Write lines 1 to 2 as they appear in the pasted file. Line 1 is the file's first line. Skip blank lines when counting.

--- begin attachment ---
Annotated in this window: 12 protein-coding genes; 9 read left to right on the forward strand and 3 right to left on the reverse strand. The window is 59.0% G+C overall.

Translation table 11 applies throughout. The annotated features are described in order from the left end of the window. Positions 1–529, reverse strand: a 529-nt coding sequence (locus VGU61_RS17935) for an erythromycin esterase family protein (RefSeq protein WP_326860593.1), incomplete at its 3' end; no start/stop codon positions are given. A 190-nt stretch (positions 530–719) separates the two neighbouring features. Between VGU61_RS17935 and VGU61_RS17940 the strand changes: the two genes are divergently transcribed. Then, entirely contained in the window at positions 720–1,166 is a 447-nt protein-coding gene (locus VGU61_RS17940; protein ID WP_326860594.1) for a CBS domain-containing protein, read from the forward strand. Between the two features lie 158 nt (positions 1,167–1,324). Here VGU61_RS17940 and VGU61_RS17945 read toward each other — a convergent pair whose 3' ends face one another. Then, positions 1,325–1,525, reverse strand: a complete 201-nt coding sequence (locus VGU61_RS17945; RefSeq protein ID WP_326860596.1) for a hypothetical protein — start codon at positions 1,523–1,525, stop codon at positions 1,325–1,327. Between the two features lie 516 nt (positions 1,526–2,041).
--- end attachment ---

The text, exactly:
Annotated in this window: 12 protein-coding genes; 9 read left to right on the forward strand and 3 right to left on the reverse strand. The window is 59.0% G+C overall.

Translation table 11 applies throughout. The annotated features are described in order from the left end of the window. Positions 1–529, reverse strand: a 529-nt coding sequence (locus VGU61_RS17935) for an erythromycin esterase family protein (RefSeq protein WP_326860593.1), incomplete at its 3' end; no start/stop codon positions are given. A 190-nt stretch (positions 530–719) separates the two neighbouring features. Between VGU61_RS17935 and VGU61_RS17940 the strand changes: the two genes are divergently transcribed. Then, entirely contained in the window at positions 720–1,166 is a 447-nt protein-coding gene (locus VGU61_RS17940; protein ID WP_326860594.1) for a CBS domain-containing protein, read from the forward strand. Between the two features lie 158 nt (positions 1,167–1,324). Here VGU61_RS17940 and VGU61_RS17945 read toward each other — a convergent pair whose 3' ends face one another. Then, positions 1,325–1,525, reverse strand: a complete 201-nt coding sequence (locus VGU61_RS17945; RefSeq protein ID WP_326860596.1) for a hypothetical protein — start codon at positions 1,523–1,525, stop codon at positions 1,325–1,327. Between the two features lie 516 nt (positions 1,526–2,041).